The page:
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EMW Daily Devotion – 10 April 2020

10 April 2020 | by Steffan Job | Isaiah 53

But he was pierced for our transgressions; he was crushed for our iniquities; upon him was the chastisement that brought us peace, and with his wounds we are healed.

Isaiah 53:4


The financial cost of Covid-19 on Wales and the UK is eye watering. A £350 billion bailout by the UK government and a massive increase in spending on the NHS – it is difficult to imagine what this amount of money looks like. The seriousness of the situation has meant that governments and those in power have had to respond, and we’re thankful that we have leaders who are willing to take those massive decisions. But those costs, as big and as staggering as they are, are nothing compared to what God paid for our salvation.

On this day it is good for us to remember what it cost our Lord and Saviour to purchase our salvation.

Look at him in the manger, having humbled himself and found in appearance as a man The Son of God became a human being, in one small body.

Look at him as a human, beginning life in a manger, fleeing Herod to Egypt and having to face all the human experiences of life which involved hunger, thirst, weariness, homelessness and sorrow.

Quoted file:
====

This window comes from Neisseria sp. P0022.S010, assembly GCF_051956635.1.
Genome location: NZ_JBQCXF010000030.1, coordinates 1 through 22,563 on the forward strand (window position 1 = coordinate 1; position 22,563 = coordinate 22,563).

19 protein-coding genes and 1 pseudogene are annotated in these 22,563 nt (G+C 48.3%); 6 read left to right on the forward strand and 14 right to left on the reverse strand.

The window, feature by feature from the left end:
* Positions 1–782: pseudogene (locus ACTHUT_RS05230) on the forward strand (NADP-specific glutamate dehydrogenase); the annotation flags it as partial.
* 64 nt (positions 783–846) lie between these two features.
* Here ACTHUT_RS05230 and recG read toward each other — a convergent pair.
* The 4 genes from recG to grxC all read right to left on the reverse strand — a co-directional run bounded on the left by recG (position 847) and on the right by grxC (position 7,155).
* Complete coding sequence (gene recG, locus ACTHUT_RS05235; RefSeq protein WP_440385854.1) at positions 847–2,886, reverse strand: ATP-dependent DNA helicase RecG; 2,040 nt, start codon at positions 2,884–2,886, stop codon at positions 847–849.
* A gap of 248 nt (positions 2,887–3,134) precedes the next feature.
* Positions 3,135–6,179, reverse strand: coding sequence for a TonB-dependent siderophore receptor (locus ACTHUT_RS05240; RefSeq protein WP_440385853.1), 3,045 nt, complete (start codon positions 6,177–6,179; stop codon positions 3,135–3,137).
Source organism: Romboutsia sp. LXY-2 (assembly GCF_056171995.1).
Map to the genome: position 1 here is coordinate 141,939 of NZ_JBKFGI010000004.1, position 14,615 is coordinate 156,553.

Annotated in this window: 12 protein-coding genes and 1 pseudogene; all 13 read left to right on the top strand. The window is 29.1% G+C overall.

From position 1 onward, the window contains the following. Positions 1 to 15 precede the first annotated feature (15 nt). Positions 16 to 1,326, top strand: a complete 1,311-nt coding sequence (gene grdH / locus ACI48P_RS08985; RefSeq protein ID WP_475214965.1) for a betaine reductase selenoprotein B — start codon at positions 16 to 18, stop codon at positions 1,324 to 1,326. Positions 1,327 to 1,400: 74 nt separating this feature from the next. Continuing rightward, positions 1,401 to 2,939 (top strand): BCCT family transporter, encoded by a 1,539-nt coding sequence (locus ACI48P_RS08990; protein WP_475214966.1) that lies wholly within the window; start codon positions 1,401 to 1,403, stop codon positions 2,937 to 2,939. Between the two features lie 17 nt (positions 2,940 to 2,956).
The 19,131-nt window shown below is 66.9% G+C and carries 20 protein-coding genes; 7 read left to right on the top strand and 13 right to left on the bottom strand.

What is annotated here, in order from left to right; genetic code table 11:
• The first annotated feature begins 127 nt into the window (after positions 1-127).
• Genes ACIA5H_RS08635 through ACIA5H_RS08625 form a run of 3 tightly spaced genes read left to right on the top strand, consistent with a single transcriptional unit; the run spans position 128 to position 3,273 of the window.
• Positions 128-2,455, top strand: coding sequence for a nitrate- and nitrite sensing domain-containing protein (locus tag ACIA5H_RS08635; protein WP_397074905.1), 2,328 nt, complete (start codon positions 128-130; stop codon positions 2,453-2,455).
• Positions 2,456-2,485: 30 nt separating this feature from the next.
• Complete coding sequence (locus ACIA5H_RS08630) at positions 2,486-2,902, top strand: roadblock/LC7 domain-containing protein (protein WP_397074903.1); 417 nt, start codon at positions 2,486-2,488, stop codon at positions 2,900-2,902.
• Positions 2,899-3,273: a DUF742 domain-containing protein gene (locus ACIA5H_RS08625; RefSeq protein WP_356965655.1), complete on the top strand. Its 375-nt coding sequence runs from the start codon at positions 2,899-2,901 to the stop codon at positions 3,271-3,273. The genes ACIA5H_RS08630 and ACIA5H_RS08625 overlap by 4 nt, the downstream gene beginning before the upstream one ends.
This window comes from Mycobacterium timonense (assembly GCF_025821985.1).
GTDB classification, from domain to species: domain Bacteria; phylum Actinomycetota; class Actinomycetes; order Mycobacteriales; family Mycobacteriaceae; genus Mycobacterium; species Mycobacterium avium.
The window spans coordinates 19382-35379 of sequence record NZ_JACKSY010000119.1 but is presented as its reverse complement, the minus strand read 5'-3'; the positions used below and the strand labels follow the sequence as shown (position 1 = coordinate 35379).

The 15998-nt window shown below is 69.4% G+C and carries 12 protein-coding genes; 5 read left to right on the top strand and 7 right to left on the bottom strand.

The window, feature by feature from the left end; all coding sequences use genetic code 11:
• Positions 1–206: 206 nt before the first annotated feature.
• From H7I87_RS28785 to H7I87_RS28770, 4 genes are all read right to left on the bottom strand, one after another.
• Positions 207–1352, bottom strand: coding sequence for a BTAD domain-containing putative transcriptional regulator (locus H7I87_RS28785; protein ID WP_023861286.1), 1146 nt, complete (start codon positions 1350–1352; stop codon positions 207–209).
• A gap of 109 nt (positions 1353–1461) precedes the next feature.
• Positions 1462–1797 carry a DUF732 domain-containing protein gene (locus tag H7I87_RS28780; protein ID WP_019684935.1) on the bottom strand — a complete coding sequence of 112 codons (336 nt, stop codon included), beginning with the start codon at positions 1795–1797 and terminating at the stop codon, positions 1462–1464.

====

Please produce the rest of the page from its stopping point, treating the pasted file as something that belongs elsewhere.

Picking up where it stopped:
Look at him facing constant opposition and persecution by the religious leaders of the nation he had so graciously blessed over centuries.

Look at him facing the attacks of the devil: the temptation, the evil Spirits and even through his own disciples.

Look at him living his life in full knowledge that he was walking towards his own death. The author of life dying – what pain this would have caused him. It is no wonder that beads of blood poured from him like sweat.

Look at him losing his friends – those he had given life to and had spent years caring, teaching and loving. Look at his face as they all run away.

Look at him suffering as he was taken, mocked, falsely accused and spat upon. A crown of thorns on his head carrying his own cross.

Look at him hanging there, thirsty and naked, suffering the mocking of the onlookers. Pain etched on his face as blood flows from his body.

Look at him crying “My God, my God, why have you forsaken me?” This is the climax of the cost and suffering. The perfect relationship between Father, Son and Spirit that had been from eternity broken as he was struck by his Father’s sword.

All of this for us? To save hopeless sinners and rebels who deserve nothing. On this day it is good for us to remember. What else can we do but join with the centurion in proclaiming ‘Truly, this was the Son of God!’

Steffan Job, Capel y Ffynnon